Needs of the medical marijuana industry
The business community is abuzz with anticipation for the future of the medical marijuana industry in Oklahoma. The June election saw Oklahoma approve one of the nation’s most expansive medical marijuana laws, and more ballot initiatives are making their way to the voters.
These new laws explicitly contemplate recreational cannabis operations. It is an exciting time for entrepreneurs and companies looking to capitalize on a budding new industry. But when they do, they need to be prepared for old, familiar problems.
Businesses in Oklahoma are beset by lawsuits, and the marijuana industry will be no exception. Plaintiffs will sue for hurt feelings, things that never actually happened, and things that are not really a business’s fault. Common sense is not necessary or even encouraged for filing a lawsuit; all a plaintiff needs is a check for the filing fee and a map to the courthouse. There will, unfortunately, even be a very small number of lawsuits that have merit.
The growing medical marijuana industry faces real liability challenges. It has the environmental and agricultural concerns of farmers, the contract and tort problems of manufacturers, the compliance concerns of pharmaceutical companies, and the cash-heavy logistics of the convenience store industry. Cannabis cultivators, manufacturers, and vendors will all have different needs, and even non-cannabis businesses need to be concerned – I’m looking at you, landlords.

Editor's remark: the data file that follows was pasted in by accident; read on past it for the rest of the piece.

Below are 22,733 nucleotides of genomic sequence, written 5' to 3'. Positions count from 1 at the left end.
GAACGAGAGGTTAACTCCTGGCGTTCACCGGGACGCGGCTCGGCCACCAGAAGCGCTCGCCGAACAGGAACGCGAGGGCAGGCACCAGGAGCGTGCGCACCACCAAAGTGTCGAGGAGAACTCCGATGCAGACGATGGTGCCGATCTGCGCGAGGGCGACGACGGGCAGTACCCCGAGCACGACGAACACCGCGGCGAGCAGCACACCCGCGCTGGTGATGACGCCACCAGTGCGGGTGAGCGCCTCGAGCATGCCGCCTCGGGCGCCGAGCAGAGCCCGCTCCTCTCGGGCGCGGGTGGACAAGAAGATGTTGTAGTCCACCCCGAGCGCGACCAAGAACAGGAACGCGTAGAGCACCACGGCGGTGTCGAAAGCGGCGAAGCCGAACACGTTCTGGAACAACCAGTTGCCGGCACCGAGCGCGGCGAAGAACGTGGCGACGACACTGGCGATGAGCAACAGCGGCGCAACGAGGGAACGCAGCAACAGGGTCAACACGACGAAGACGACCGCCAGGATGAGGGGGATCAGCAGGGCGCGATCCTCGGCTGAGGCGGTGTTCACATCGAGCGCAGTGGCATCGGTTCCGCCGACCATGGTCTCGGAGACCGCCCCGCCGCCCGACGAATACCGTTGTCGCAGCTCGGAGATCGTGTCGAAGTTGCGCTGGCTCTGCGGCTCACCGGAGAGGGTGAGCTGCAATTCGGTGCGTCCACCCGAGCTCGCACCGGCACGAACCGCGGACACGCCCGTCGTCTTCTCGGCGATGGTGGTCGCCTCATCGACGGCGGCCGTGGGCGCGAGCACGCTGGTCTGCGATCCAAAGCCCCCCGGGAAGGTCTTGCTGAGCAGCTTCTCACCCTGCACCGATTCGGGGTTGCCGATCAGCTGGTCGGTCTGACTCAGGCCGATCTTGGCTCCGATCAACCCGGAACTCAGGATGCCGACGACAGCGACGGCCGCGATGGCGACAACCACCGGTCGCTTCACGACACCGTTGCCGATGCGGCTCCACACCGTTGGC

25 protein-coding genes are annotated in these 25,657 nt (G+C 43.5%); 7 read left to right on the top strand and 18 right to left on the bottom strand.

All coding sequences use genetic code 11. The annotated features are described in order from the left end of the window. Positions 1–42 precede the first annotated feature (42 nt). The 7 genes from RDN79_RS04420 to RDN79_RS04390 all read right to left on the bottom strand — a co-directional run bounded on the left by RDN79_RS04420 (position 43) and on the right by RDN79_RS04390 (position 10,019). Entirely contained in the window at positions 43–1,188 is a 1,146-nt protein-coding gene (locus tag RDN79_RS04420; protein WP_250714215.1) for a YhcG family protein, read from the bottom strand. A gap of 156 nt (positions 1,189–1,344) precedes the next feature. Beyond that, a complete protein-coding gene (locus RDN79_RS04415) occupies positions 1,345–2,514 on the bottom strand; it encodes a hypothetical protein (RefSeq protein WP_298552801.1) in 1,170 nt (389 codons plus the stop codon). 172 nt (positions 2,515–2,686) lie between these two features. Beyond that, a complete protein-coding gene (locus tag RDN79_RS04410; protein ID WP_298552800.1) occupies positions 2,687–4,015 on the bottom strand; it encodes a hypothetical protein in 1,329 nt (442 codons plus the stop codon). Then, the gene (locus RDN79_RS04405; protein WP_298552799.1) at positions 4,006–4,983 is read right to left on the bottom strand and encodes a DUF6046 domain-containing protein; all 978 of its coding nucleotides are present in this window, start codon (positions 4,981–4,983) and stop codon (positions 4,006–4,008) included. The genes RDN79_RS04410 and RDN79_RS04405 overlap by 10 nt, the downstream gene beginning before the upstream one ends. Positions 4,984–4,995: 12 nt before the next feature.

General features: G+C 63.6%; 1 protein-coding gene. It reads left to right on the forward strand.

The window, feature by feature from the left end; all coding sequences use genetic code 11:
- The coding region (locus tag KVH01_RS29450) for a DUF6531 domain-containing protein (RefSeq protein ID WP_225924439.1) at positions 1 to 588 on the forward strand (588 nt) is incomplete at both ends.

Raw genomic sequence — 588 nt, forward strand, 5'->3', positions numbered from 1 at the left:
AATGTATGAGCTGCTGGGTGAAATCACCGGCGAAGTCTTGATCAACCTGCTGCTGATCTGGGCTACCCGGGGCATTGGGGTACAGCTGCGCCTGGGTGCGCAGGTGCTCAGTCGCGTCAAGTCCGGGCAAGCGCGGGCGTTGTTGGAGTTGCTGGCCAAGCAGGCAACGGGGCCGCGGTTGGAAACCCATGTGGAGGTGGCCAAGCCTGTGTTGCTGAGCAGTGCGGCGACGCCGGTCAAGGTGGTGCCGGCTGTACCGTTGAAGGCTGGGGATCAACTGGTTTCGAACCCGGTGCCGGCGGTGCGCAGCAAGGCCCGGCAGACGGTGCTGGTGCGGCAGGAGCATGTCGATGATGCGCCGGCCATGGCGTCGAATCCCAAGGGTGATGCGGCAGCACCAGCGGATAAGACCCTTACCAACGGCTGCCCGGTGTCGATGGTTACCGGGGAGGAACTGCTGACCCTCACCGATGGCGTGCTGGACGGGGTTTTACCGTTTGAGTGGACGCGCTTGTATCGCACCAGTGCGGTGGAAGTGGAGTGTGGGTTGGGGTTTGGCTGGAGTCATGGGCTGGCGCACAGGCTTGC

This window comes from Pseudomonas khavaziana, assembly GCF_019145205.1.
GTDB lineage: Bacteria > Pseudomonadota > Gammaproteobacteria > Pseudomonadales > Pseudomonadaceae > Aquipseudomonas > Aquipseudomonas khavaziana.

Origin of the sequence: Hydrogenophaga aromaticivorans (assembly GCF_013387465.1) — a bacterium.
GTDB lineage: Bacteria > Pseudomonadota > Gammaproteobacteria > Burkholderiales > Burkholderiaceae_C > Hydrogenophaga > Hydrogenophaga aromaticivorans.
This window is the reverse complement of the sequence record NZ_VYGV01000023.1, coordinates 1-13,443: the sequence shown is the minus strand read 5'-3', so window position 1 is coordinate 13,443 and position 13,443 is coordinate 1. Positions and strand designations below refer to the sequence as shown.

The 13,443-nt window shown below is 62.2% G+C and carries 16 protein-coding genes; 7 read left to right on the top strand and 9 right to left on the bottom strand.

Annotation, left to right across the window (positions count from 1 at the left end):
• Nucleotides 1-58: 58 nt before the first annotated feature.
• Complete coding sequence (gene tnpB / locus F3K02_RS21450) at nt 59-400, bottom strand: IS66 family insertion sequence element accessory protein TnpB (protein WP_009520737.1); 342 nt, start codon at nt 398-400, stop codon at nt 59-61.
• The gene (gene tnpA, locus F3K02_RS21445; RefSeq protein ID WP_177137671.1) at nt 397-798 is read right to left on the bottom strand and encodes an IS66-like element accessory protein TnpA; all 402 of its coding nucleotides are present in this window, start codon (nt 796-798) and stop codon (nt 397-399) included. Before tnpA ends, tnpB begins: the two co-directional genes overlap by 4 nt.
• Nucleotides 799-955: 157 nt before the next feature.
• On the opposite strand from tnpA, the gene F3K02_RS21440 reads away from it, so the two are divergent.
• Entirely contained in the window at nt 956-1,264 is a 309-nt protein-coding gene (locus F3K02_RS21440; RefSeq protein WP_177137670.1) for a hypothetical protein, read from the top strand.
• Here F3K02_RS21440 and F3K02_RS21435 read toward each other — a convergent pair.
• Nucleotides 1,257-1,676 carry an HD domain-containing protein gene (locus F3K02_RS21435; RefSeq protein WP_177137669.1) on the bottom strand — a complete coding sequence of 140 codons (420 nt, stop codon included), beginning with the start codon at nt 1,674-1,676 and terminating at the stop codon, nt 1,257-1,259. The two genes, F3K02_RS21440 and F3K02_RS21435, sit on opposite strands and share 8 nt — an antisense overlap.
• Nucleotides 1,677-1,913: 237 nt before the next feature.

Businesses typically manage these risks with insurance policies. But the strange history of cannabis imposes unique challenges on the industry’s ability to acquire and use insurance. A given business might need coverage for general liability, product liability, crop insurance, medical liability, premises liability, employee misconduct, or third-party misconduct. But many insurers have no interest in offering coverage to marijuana businesses while federal prohibition remains in place. And some carriers that have insured marijuana businesses have later disputed claims, arguing that the policy is void for illegality or citing policy exclusions for federal contraband, scheduled drugs, or health hazards.
There are no easy answers to these questions. Entrepreneurs and businesses need to consider potential liability issues early and often when planning their new enterprises, and they should involve accountants, lawyers, and insurance brokers wherever possible to ensure both regulatory compliance and adequate protection. The plaintiffs will come – and when they do, you want to be in a position where you can just relax.